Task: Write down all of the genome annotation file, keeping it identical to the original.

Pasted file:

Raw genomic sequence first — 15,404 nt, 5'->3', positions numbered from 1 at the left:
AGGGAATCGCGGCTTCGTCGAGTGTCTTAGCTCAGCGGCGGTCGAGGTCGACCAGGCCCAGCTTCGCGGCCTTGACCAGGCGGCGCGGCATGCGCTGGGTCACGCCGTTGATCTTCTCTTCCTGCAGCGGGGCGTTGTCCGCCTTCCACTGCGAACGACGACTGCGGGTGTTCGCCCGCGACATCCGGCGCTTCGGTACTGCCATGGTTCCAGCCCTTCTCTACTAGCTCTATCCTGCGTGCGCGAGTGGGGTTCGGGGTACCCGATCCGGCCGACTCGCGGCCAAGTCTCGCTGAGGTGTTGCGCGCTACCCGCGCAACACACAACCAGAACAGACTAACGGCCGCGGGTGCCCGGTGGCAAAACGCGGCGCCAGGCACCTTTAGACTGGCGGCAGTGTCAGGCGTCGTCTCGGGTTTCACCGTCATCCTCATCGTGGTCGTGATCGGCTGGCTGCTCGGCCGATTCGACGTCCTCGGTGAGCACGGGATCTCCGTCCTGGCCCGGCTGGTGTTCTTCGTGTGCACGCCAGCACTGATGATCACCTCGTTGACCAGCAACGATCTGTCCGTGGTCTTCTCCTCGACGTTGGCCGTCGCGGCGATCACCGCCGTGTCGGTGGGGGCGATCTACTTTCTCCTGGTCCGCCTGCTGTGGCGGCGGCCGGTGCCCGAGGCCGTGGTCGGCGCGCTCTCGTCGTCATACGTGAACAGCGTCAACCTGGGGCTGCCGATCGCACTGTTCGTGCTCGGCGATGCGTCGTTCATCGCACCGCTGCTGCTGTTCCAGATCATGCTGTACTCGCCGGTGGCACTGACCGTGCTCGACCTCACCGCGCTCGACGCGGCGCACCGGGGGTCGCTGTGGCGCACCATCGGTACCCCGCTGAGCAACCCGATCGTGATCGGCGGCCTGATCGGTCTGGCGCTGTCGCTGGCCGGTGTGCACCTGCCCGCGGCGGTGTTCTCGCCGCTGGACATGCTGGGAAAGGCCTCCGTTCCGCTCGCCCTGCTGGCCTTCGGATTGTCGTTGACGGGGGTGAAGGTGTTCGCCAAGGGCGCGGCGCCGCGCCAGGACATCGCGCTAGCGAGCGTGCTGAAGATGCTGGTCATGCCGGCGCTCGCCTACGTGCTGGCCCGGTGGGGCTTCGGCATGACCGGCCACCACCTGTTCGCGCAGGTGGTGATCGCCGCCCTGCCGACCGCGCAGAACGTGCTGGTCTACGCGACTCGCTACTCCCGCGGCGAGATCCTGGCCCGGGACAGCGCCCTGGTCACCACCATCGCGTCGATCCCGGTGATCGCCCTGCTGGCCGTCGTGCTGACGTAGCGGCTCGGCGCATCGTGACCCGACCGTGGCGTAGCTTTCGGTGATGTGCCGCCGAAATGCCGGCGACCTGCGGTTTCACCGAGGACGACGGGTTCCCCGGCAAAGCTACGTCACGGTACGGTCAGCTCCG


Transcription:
Raw genomic sequence first — 15,404 nt, 5'->3', positions numbered from 1 at the left:
AGGGAATCGCGGCTTCGTCGAGTGTCTTAGCTCAGCGGCGGTCGAGGTCGACCAGGCCCAGCTTCGCGGCCTTGACCAGGCGGCGCGGCATGCGCTGGGTCACGCCGTTGATCTTCTCTTCCTGCAGCGGGGCGTTGTCCGCCTTCCACTGCGAACGACGACTGCGGGTGTTCGCCCGCGACATCCGGCGCTTCGGTACTGCCATGGTTCCAGCCCTTCTCTACTAGCTCTATCCTGCGTGCGCGAGTGGGGTTCGGGGTACCCGATCCGGCCGACTCGCGGCCAAGTCTCGCTGAGGTGTTGCGCGCTACCCGCGCAACACACAACCAGAACAGACTAACGGCCGCGGGTGCCCGGTGGCAAAACGCGGCGCCAGGCACCTTTAGACTGGCGGCAGTGTCAGGCGTCGTCTCGGGTTTCACCGTCATCCTCATCGTGGTCGTGATCGGCTGGCTGCTCGGCCGATTCGACGTCCTCGGTGAGCACGGGATCTCCGTCCTGGCCCGGCTGGTGTTCTTCGTGTGCACGCCAGCACTGATGATCACCTCGTTGACCAGCAACGATCTGTCCGTGGTCTTCTCCTCGACGTTGGCCGTCGCGGCGATCACCGCCGTGTCGGTGGGGGCGATCTACTTTCTCCTGGTCCGCCTGCTGTGGCGGCGGCCGGTGCCCGAGGCCGTGGTCGGCGCGCTCTCGTCGTCATACGTGAACAGCGTCAACCTGGGGCTGCCGATCGCACTGTTCGTGCTCGGCGATGCGTCGTTCATCGCACCGCTGCTGCTGTTCCAGATCATGCTGTACTCGCCGGTGGCACTGACCGTGCTCGACCTCACCGCGCTCGACGCGGCGCACCGGGGGTCGCTGTGGCGCACCATCGGTACCCCGCTGAGCAACCCGATCGTGATCGGCGGCCTGATCGGTCTGGCGCTGTCGCTGGCCGGTGTGCACCTGCCCGCGGCGGTGTTCTCGCCGCTGGACATGCTGGGAAAGGCCTCCGTTCCGCTCGCCCTGCTGGCCTTCGGATTGTCGTTGACGGGGGTGAAGGTGTTCGCCAAGGGCGCGGCGCCGCGCCAGGACATCGCGCTAGCGAGCGTGCTGAAGATGCTGGTCATGCCGGCGCTCGCCTACGTGCTGGCCCGGTGGGGCTTCGGCATGACCGGCCACCACCTGTTCGCGCAGGTGGTGATCGCCGCCCTGCCGACCGCGCAGAACGTGCTGGTCTACGCGACTCGCTACTCCCGCGGCGAGATCCTGGCCCGGGACAGCGCCCTGGTCACCACCATCGCGTCGATCCCGGTGATCGCCCTGCTGGCCGTCGTGCTGACGTAGCGGCTCGGCGCATCGTGACCCGACCGTGGCGTAGCTTTCGGTGATGTGCCGCCGAAATGCCGGCGACCTGCGGTTTCACCGAGGACGACGGGTTCCCCGGCAAAGCTACGTCACGGTACGGTCAGCTCCG